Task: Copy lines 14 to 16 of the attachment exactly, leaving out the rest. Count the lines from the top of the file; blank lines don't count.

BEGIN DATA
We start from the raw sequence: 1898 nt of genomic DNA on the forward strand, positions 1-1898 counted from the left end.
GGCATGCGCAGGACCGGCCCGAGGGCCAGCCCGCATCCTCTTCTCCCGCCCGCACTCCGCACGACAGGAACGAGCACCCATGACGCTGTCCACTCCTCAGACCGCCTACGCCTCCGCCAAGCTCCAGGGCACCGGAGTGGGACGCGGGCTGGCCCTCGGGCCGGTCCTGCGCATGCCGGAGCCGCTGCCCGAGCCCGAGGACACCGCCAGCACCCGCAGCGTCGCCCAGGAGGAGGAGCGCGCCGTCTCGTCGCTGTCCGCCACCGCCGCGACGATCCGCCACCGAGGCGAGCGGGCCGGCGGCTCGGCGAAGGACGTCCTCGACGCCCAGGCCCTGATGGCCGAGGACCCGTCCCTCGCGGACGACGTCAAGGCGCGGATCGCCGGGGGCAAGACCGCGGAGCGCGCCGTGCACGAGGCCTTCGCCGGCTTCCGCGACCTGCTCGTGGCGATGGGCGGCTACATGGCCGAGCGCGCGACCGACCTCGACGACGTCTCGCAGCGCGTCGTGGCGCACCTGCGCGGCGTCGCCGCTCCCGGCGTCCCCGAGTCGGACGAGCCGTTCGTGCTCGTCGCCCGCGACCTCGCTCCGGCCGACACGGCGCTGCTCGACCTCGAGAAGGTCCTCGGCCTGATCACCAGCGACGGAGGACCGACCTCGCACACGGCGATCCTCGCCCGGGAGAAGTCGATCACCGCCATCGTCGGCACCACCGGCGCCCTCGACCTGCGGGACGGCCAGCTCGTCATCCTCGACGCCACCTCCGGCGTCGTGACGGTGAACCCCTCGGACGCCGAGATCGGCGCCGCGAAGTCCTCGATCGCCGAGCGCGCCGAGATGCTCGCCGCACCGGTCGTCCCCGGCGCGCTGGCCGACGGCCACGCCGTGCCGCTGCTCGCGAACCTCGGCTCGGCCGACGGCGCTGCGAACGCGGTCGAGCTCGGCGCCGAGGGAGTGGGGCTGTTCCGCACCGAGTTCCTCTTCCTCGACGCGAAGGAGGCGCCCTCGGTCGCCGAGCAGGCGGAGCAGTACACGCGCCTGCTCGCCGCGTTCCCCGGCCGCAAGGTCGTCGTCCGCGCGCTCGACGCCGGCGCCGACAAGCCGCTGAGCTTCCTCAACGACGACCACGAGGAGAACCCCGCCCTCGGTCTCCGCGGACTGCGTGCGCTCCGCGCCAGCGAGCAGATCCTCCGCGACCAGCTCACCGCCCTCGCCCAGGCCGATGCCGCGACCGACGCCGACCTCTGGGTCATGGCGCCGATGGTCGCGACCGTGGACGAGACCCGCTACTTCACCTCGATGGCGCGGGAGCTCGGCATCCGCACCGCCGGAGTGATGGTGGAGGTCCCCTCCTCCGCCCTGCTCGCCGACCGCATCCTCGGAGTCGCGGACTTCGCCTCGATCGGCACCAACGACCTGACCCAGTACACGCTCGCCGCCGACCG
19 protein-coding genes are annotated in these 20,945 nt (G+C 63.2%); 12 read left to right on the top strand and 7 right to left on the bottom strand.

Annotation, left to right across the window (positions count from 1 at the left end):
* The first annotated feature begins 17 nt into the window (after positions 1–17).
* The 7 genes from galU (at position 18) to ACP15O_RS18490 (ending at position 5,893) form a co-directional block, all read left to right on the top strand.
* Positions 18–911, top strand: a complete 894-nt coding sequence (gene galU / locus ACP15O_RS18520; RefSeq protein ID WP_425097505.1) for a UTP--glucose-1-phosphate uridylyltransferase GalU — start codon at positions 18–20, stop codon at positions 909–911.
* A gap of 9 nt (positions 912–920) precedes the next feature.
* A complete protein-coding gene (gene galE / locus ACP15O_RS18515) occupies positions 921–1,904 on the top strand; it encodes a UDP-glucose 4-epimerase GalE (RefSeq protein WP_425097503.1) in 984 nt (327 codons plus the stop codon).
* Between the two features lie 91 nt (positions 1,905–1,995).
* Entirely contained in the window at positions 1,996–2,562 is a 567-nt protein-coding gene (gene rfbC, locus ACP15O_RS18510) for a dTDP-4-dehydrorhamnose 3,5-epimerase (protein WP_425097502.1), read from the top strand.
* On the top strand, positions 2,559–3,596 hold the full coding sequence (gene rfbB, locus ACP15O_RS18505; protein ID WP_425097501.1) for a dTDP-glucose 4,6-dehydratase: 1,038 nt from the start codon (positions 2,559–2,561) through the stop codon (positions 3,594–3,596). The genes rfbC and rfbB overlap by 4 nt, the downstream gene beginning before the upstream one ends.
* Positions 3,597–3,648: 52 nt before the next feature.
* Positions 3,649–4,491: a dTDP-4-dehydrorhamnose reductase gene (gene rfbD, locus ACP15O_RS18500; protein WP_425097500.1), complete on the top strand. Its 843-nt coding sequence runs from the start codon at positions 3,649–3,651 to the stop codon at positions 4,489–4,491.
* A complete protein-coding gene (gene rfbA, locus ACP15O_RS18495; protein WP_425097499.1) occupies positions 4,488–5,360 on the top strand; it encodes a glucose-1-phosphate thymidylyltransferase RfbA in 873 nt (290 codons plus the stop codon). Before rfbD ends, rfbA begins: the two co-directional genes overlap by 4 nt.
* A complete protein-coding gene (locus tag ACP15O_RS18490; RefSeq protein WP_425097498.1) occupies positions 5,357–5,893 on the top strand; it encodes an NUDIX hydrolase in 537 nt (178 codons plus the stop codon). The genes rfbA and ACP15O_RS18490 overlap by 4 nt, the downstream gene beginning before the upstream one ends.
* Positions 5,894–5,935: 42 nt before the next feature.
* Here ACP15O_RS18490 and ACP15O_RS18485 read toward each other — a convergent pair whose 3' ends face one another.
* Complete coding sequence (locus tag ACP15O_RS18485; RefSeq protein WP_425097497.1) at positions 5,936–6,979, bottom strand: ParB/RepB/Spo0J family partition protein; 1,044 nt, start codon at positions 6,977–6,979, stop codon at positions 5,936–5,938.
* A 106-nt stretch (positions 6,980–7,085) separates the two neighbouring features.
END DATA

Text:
* Positions 3,649–4,491: a dTDP-4-dehydrorhamnose reductase gene (gene rfbD, locus ACP15O_RS18500; protein WP_425097500.1), complete on the top strand. Its 843-nt coding sequence runs from the start codon at positions 3,649–3,651 to the stop codon at positions 4,489–4,491.
* A complete protein-coding gene (gene rfbA, locus ACP15O_RS18495; protein WP_425097499.1) occupies positions 4,488–5,360 on the top strand; it encodes a glucose-1-phosphate thymidylyltransferase RfbA in 873 nt (290 codons plus the stop codon). Before rfbD ends, rfbA begins: the two co-directional genes overlap by 4 nt.
* A complete protein-coding gene (locus tag ACP15O_RS18490; RefSeq protein WP_425097498.1) occupies positions 5,357–5,893 on the top strand; it encodes an NUDIX hydrolase in 537 nt (178 codons plus the stop codon). The genes rfbA and ACP15O_RS18490 overlap by 4 nt, the downstream gene beginning before the upstream one ends.